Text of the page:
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HealthInfo Canterbury

Hip labral tears

Your hip joint has a rim of cartilage called the labrum. The labrum helps keep fluid in your hip joint, to cushion it when you're doing activities like walking, running and jumping.

A labral tear is an injury that damages the labrum. It can be caused by falling or by a car or cycling accident. It can also be caused by overusing your hip in activities such as ballet, cricket and soccer.

The shape of your hip bones can put you more at risk of having a labral tear. A slight abnormality in the shape of your hip joint called femoroacetabular impingement (FAI) is one condition that puts you more at risk. Another is if you were diagnosed with hip dysplasia when you were younger.

You can feel pain from a labral tear at the front or back of your hip. People describe it as a catching pain with a weakness in their hip as well as a stiffness at the limit of their hip movement range.

Preventing hip labral tears

Because labral tears often happen because of the shape of your hip bones, it's difficult to prevent them.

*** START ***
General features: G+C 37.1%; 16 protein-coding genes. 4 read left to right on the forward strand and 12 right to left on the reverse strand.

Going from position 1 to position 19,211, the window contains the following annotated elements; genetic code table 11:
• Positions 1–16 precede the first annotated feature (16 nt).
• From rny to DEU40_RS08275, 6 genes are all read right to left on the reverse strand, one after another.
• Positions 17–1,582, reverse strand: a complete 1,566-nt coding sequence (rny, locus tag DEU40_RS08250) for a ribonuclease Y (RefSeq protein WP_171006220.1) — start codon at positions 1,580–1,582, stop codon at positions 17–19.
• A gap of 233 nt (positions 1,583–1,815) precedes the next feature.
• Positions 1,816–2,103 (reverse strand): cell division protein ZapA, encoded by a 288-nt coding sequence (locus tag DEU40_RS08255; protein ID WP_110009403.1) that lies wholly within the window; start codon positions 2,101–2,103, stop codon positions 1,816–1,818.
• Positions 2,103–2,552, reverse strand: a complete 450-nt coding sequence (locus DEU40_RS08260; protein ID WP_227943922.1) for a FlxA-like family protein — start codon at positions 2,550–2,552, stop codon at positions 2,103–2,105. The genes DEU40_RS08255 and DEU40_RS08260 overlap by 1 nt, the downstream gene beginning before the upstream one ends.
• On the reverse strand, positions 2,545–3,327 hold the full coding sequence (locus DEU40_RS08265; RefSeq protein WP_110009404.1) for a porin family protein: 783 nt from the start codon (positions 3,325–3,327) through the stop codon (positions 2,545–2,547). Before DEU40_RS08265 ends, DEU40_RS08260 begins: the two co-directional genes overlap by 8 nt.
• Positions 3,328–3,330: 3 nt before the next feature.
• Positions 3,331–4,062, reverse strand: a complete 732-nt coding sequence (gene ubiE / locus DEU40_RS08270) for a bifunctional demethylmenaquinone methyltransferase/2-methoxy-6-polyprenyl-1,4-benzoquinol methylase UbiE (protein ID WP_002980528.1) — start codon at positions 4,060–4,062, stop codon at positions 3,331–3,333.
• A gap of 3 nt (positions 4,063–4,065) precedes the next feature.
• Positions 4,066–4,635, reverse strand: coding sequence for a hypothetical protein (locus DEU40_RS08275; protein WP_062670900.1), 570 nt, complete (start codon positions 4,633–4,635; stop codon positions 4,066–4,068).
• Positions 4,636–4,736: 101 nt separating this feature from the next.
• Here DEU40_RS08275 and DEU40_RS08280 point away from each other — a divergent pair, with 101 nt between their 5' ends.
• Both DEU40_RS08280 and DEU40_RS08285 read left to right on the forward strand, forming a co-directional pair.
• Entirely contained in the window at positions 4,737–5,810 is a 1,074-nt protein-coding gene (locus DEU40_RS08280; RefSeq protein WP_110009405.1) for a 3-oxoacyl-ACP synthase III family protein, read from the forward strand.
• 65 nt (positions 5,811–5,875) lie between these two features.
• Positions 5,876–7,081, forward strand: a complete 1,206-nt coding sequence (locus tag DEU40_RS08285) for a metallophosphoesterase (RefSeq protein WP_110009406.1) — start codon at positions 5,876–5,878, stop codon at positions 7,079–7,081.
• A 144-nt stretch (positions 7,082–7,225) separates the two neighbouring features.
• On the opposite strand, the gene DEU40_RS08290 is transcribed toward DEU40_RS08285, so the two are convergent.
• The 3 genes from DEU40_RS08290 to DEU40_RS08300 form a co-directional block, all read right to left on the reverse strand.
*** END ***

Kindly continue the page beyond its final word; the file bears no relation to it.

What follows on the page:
If you have FAI or were diagnosed with hip dysplasia when you were younger, it's a good idea to avoid sustained or rapid and repetitive movements that use your hips at the end of their movement range. Examples of activities that can cause problems are long-distance running and the sudden twisting or pivoting motions common in golf or softball.

Diagnosing hip labral tears

If your doctor suspects you have a labral tear, you may need an MRI scan. You may also need an X-ray to check the shape of your hip bones.

Your specialist may also use an ultrasound-guided injection to help diagnose a labral tear. If your pain temporarily goes away after the injection, it proves that the labral tear seen on the scan is the source of your pain.

Treating hip labral tears

A physiotherapist can give you advice about activities to avoid or reduce. They'll also give you exercises to improve the strength of the muscles that support your hip joint.

If your hip pain doesn't improve with physiotherapy, you may be referred to an orthopaedic surgeon to consider whether you might need surgery.

Self-care for hip labral tears

The best thing you can do if you have FAI, were diagnosed with hip dysplasia when you were younger or are overly flexible, is to avoid too many movements that take your hips to the limits of their natural movement. Try to avoid too much deep squatting or taking very long strides when walking.

Regularly doing strengthening exercises will also help protect your hip joints. It’s also a good idea to do regular activities such as running, swimming, cycling and hill walking.

Written by HealthInfo clinical advisers. Page created May 2021.

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Review key: HIHIL-240273